Professor Johanna Kantola gave a speech at National Council of Women of Finland’s event ‘Onko EU myös naisten?’ (Is EU also women’s?) ahead of the European Parliamentary elections in May 2019. Her talk focused on the ways in which power and expertise are gendered in the European Parliament.
The event was held on 27 April 2019 in Helsinki. Other speakers included for example the Secretary General of the European Women’s Lobby Joanna Maycock, and Dr Eeva Raevara from the Gender Equality Unit of the Social Affairs and Health Ministry in Finland. The seminar finished off with a roundtable of Finnish women MEPs and candidates from most parties.
During her presentation, Kantola highlighted that we should not only focus on the numbers of women MEPs but also analyze the numbers of women in the key positions in the European Parliament. For example, there are only two political groups (Greens and GUE/NGL) that have woman as chairpersons, and in the EP committees there are 11 (48%) woman as chairpersons. There is also a question of women’s perceived expertise when looking at who are political groups’ committee coordinators.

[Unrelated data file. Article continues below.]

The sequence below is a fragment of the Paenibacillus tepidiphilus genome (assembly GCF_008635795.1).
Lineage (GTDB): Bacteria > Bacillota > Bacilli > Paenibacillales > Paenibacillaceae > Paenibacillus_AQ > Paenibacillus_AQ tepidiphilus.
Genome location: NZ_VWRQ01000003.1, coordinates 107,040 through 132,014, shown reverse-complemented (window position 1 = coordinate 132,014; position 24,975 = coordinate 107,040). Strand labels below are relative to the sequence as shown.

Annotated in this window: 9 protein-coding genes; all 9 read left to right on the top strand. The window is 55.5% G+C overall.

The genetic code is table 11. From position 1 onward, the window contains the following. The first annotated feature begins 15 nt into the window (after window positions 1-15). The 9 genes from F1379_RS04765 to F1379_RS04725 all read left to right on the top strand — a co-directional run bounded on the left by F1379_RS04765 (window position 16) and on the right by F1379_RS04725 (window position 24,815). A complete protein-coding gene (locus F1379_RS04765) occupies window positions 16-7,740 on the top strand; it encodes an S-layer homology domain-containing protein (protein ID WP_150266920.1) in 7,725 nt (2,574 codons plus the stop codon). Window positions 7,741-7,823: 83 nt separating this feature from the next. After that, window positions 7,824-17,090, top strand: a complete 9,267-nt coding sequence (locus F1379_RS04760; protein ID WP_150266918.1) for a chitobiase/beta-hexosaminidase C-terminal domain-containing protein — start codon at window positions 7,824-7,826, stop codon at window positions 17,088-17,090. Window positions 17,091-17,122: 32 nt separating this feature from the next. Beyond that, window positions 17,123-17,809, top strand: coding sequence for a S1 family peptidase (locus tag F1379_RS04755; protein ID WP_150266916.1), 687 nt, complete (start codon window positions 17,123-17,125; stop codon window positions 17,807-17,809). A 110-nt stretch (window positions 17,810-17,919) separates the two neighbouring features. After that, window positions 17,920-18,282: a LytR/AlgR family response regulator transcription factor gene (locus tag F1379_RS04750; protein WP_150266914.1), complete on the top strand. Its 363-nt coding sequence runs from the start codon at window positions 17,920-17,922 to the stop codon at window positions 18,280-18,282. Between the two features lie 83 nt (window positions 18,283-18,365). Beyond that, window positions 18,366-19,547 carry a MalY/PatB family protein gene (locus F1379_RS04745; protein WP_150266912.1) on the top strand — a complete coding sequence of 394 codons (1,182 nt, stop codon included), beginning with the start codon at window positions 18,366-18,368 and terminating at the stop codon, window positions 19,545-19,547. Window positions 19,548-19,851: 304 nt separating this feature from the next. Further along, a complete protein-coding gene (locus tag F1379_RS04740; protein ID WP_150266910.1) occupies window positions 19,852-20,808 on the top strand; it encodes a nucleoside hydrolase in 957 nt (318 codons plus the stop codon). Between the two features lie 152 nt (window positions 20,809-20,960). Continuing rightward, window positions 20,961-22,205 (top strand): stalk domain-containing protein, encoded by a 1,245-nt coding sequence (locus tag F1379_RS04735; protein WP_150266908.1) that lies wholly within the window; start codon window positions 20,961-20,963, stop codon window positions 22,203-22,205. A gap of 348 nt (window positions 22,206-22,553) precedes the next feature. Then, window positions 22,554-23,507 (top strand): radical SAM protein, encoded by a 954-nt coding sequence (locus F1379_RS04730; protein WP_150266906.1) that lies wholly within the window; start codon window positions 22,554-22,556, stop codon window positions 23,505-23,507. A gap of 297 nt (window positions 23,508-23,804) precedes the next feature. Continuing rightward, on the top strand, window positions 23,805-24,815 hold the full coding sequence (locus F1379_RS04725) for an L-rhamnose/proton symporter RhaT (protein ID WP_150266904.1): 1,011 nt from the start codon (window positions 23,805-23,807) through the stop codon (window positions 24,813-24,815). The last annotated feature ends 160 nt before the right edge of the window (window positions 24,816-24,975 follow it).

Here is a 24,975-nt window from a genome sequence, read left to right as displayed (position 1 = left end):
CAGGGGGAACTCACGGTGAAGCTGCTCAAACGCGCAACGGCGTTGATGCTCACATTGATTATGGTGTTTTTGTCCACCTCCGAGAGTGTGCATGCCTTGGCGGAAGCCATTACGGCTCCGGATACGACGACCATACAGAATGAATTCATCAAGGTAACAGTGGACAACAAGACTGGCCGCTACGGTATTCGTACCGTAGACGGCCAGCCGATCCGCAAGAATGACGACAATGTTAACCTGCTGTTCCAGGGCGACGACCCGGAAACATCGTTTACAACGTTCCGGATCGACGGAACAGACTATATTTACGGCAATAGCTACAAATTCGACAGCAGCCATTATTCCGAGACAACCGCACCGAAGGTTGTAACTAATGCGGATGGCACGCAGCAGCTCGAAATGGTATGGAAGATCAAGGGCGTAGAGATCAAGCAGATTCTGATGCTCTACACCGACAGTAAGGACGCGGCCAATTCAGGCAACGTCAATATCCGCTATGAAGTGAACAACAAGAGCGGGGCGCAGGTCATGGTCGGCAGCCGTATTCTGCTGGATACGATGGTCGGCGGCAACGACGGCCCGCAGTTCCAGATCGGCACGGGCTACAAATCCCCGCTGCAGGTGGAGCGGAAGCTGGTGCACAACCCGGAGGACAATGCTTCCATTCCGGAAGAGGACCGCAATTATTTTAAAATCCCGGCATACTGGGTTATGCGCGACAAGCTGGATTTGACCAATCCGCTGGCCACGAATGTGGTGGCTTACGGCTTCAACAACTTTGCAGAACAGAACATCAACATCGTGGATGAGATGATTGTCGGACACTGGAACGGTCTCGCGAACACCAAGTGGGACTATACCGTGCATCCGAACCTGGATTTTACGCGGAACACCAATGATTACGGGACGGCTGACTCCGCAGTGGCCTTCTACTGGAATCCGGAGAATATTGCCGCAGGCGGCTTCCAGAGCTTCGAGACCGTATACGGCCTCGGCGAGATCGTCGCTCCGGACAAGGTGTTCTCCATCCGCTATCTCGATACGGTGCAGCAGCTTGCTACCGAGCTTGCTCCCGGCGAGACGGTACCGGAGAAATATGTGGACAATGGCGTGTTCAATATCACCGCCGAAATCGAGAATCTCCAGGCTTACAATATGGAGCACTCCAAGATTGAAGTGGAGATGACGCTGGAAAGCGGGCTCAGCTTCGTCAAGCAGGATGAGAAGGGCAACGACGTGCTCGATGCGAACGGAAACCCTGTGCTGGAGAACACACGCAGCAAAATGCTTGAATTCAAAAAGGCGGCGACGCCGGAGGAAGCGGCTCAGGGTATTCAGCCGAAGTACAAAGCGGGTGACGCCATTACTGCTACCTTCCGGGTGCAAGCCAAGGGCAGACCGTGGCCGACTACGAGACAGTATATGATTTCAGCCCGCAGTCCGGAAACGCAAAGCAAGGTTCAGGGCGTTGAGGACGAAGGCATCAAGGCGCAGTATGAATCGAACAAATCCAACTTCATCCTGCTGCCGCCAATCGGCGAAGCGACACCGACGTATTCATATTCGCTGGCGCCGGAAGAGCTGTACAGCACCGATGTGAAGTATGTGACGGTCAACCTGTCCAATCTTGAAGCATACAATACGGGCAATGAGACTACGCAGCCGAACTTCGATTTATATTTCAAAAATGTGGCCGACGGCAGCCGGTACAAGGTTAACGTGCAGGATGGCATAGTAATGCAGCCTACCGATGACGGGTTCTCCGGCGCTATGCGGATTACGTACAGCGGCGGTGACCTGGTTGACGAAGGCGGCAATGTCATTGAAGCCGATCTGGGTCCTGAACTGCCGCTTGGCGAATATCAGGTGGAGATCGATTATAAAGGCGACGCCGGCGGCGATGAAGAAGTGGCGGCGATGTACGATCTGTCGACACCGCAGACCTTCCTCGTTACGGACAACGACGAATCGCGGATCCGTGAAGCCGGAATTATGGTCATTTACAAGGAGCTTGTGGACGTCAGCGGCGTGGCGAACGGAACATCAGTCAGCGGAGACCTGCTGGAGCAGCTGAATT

Related to this, Kantola discussed her and Lise Rolandsen Agustin’s research on women MEP’s discourses on gender equality vis-a-vis the political groups. The authors have identified four discourses put forward by these women: gender equality as achieved; as a neoliberal conception of individual possibilities and responsibilities; as non-relevant (not recognizing how expertise is gendered), and as stereotypical ideas about women’s expertise. The research is forthcoming in an open access journal article in Journal of Common Market Studies (JCMS) in May 2019.
Kantola also focused on the remaining gendered practices within the EP including for instance sexual harassment as forcefully put on the political agenda by the #MeTooEP, and the position of young women MEPs who struggle to combine the political career of an MEP and a family and who need to constantly prove their expertise.
Photos by Paula Ojansuu